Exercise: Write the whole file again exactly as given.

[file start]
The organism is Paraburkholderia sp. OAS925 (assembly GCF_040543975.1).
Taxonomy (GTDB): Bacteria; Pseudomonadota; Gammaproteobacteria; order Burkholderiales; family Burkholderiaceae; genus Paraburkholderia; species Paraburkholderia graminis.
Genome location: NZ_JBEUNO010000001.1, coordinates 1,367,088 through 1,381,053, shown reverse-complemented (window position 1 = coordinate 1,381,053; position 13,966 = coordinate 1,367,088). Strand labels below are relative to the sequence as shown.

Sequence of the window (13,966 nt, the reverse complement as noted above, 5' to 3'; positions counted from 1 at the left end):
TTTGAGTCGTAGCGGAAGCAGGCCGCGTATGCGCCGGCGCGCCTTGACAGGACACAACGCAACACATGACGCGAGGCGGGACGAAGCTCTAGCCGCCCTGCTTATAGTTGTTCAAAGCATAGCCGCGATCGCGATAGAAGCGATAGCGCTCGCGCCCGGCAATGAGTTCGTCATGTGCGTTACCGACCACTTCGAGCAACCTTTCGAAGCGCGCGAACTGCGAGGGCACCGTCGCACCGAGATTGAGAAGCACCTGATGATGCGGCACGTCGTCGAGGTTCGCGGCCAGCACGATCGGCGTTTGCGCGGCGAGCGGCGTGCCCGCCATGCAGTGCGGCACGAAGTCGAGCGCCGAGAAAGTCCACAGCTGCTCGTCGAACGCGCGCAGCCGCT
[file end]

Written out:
The organism is Paraburkholderia sp. OAS925 (assembly GCF_040543975.1).
Taxonomy (GTDB): Bacteria; Pseudomonadota; Gammaproteobacteria; order Burkholderiales; family Burkholderiaceae; genus Paraburkholderia; species Paraburkholderia graminis.
Genome location: NZ_JBEUNO010000001.1, coordinates 1,367,088 through 1,381,053, shown reverse-complemented (window position 1 = coordinate 1,381,053; position 13,966 = coordinate 1,367,088). Strand labels below are relative to the sequence as shown.

Sequence of the window (13,966 nt, the reverse complement as noted above, 5' to 3'; positions counted from 1 at the left end):
TTTGAGTCGTAGCGGAAGCAGGCCGCGTATGCGCCGGCGCGCCTTGACAGGACACAACGCAACACATGACGCGAGGCGGGACGAAGCTCTAGCCGCCCTGCTTATAGTTGTTCAAAGCATAGCCGCGATCGCGATAGAAGCGATAGCGCTCGCGCCCGGCAATGAGTTCGTCATGTGCGTTACCGACCACTTCGAGCAACCTTTCGAAGCGCGCGAACTGCGAGGGCACCGTCGCACCGAGATTGAGAAGCACCTGATGATGCGGCACGTCGTCGAGGTTCGCGGCCAGCACGATCGGCGTTTGCGCGGCGAGCGGCGTGCCCGCCATGCAGTGCGGCACGAAGTCGAGCGCCGAGAAAGTCCACAGCTGCTCGTCGAACGCGCGCAGCCGCT